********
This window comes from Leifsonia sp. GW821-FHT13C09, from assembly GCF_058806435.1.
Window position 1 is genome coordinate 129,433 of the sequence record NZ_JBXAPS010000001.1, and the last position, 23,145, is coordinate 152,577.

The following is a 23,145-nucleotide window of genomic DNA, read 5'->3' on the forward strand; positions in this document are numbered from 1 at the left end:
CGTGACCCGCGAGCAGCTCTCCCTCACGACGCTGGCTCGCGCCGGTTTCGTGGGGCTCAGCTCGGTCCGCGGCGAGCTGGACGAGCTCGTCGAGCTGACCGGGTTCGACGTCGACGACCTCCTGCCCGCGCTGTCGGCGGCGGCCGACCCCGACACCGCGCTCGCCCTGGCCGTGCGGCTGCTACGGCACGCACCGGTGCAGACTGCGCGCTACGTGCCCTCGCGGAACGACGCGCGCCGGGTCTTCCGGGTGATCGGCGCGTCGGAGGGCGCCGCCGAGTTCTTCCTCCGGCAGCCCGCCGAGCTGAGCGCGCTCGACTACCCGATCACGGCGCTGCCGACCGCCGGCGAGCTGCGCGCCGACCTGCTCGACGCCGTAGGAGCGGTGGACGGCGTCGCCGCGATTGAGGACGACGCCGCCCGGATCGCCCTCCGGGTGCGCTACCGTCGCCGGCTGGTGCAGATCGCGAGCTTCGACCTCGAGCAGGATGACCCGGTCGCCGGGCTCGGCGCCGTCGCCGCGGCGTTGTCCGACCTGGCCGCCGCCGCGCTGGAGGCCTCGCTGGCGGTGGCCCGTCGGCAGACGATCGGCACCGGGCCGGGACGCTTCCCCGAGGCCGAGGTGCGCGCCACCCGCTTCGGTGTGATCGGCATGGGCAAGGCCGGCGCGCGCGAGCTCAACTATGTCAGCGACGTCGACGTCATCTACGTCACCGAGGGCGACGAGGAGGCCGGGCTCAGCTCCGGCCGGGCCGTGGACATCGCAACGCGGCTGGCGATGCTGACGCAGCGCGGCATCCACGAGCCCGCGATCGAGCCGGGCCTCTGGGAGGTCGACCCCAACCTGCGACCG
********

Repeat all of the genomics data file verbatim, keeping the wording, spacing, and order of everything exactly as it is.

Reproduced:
This window comes from Leifsonia sp. GW821-FHT13C09, from assembly GCF_058806435.1.
Window position 1 is genome coordinate 129,433 of the sequence record NZ_JBXAPS010000001.1, and the last position, 23,145, is coordinate 152,577.

The following is a 23,145-nucleotide window of genomic DNA, read 5'->3' on the forward strand; positions in this document are numbered from 1 at the left end:
CGTGACCCGCGAGCAGCTCTCCCTCACGACGCTGGCTCGCGCCGGTTTCGTGGGGCTCAGCTCGGTCCGCGGCGAGCTGGACGAGCTCGTCGAGCTGACCGGGTTCGACGTCGACGACCTCCTGCCCGCGCTGTCGGCGGCGGCCGACCCCGACACCGCGCTCGCCCTGGCCGTGCGGCTGCTACGGCACGCACCGGTGCAGACTGCGCGCTACGTGCCCTCGCGGAACGACGCGCGCCGGGTCTTCCGGGTGATCGGCGCGTCGGAGGGCGCCGCCGAGTTCTTCCTCCGGCAGCCCGCCGAGCTGAGCGCGCTCGACTACCCGATCACGGCGCTGCCGACCGCCGGCGAGCTGCGCGCCGACCTGCTCGACGCCGTAGGAGCGGTGGACGGCGTCGCCGCGATTGAGGACGACGCCGCCCGGATCGCCCTCCGGGTGCGCTACCGTCGCCGGCTGGTGCAGATCGCGAGCTTCGACCTCGAGCAGGATGACCCGGTCGCCGGGCTCGGCGCCGTCGCCGCGGCGTTGTCCGACCTGGCCGCCGCCGCGCTGGAGGCCTCGCTGGCGGTGGCCCGTCGGCAGACGATCGGCACCGGGCCGGGACGCTTCCCCGAGGCCGAGGTGCGCGCCACCCGCTTCGGTGTGATCGGCATGGGCAAGGCCGGCGCGCGCGAGCTCAACTATGTCAGCGACGTCGACGTCATCTACGTCACCGAGGGCGACGAGGAGGCCGGGCTCAGCTCCGGCCGGGCCGTGGACATCGCAACGCGGCTGGCGATGCTGACGCAGCGCGGCATCCACGAGCCCGCGATCGAGCCGGGCCTCTGGGAGGTCGACCCCAACCTGCGACCG